From time to time, you glance up from your computer and think a stranger is someone else. Sometimes you feel a pang of melancholy when this happens. “Oh that’s silly,” you think to yourself, “He could never be here.” And that reminder to yourself has the potential to trigger a whole series of other pangs: “I wonder what they’re all doing now;” “I wonder when I’ll see them next;” “I wonder if they’re thinking of me.” You haven’t known anyone in your current city for more than a few years.
Anyway, back to it. That’s not productive. In fact, that kind of daydreaming has the potential to be destructive. Regardless of how you feel about where you are in life, you must finish inputting those grades today.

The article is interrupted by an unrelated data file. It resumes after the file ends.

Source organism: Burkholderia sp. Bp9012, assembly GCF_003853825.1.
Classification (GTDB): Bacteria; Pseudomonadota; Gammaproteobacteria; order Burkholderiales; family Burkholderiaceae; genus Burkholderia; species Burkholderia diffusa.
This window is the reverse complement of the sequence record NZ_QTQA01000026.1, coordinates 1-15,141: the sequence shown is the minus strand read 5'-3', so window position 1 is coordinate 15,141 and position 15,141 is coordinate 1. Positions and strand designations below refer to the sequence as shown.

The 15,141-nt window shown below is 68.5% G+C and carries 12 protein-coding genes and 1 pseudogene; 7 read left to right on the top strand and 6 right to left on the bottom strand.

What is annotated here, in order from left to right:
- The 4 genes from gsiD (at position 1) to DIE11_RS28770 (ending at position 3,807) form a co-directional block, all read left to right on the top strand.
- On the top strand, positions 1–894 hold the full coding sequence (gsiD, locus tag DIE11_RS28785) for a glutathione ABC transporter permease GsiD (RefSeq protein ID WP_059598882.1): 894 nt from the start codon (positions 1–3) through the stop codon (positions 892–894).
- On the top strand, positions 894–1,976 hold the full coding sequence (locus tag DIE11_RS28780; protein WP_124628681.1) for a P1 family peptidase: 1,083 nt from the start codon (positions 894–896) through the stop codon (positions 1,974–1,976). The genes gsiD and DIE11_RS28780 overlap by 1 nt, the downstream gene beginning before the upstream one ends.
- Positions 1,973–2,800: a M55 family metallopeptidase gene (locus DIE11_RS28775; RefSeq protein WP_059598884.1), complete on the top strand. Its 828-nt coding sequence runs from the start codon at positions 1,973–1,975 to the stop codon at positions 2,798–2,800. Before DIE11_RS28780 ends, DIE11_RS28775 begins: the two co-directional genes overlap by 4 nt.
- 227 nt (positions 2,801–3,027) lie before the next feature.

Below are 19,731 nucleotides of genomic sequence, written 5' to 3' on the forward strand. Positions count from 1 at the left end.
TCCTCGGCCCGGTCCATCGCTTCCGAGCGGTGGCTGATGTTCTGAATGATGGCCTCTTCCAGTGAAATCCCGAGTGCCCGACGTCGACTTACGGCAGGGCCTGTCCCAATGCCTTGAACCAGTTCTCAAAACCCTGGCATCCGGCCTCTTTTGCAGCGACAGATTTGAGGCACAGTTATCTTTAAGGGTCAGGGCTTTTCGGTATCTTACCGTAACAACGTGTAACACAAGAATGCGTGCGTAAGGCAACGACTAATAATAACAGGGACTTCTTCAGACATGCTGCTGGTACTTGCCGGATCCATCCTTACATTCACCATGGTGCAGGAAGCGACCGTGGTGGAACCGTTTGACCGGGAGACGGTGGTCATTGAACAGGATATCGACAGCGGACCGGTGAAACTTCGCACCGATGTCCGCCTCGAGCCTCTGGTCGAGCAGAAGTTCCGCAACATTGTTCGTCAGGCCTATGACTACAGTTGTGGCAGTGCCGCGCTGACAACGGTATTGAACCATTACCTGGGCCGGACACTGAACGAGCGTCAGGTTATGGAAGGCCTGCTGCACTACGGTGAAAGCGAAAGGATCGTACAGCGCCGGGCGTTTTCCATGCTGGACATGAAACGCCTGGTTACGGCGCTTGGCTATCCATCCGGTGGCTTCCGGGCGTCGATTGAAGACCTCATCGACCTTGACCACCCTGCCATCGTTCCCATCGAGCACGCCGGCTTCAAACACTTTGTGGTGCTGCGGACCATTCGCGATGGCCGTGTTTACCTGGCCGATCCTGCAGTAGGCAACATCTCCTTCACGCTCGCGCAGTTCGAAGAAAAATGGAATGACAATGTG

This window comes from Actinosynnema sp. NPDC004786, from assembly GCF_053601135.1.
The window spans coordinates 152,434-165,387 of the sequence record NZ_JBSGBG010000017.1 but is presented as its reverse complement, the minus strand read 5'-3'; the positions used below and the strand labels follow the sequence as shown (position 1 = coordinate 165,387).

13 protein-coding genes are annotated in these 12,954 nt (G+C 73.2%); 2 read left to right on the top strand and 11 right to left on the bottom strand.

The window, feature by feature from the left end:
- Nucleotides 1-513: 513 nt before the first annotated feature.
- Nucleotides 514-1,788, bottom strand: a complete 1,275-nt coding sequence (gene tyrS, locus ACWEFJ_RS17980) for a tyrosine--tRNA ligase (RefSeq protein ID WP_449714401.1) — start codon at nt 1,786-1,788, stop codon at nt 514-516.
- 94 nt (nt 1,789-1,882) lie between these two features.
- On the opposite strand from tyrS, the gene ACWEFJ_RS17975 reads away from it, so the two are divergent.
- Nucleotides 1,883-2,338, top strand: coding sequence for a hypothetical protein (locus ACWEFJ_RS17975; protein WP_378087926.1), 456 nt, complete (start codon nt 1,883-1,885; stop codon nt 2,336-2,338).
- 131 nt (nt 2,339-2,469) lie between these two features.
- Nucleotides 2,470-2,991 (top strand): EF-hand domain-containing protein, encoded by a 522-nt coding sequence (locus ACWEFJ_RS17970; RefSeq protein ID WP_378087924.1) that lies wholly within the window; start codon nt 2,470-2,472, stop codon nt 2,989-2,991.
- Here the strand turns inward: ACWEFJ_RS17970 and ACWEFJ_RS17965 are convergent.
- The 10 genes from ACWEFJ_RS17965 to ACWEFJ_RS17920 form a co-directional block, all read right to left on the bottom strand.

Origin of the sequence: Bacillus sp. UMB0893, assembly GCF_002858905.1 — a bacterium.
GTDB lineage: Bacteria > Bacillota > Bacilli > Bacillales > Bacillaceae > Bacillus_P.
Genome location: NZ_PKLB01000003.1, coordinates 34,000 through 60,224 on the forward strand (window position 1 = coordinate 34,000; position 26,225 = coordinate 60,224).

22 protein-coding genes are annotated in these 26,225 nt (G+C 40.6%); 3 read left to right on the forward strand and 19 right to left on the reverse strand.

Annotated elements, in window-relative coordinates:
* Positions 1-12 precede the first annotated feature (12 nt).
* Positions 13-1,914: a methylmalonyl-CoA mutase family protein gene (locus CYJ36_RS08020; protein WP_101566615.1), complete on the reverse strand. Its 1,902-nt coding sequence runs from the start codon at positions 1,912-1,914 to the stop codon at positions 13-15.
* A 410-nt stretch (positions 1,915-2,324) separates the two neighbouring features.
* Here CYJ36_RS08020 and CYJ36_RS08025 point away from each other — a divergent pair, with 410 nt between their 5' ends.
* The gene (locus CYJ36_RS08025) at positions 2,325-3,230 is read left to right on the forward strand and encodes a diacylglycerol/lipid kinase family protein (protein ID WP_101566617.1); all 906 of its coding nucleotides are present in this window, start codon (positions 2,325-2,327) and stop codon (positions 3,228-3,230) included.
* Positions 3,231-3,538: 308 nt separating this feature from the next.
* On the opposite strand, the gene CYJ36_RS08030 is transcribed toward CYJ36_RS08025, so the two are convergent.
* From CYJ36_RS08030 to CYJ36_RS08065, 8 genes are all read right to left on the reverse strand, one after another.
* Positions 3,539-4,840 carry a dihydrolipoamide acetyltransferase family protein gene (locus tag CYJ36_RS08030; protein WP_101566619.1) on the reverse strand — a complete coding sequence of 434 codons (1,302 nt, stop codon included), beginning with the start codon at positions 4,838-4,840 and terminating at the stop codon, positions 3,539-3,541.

Oh no, now you’re thinking about your own transcript. How much effort is necessary to get the grade that gets the [insert external funding here]? You can slack off in that [Research Methods] class and get an A+ but you’ll have to really work hard for an A in that [Canadian Studies] class.
Cranky neo-Marxists in that [Political Economy] class easily convinced you of the “need to locate and open points for political intervention” (Barnet, 2002: 25) through hypertext. But unlike the party poopers of the hypertextuality of everyday life, you felt blue-skied about the ability for users [of the technology] to “leap tall hierarchies at the blink of phosphor” (Barnet, 2002: 25).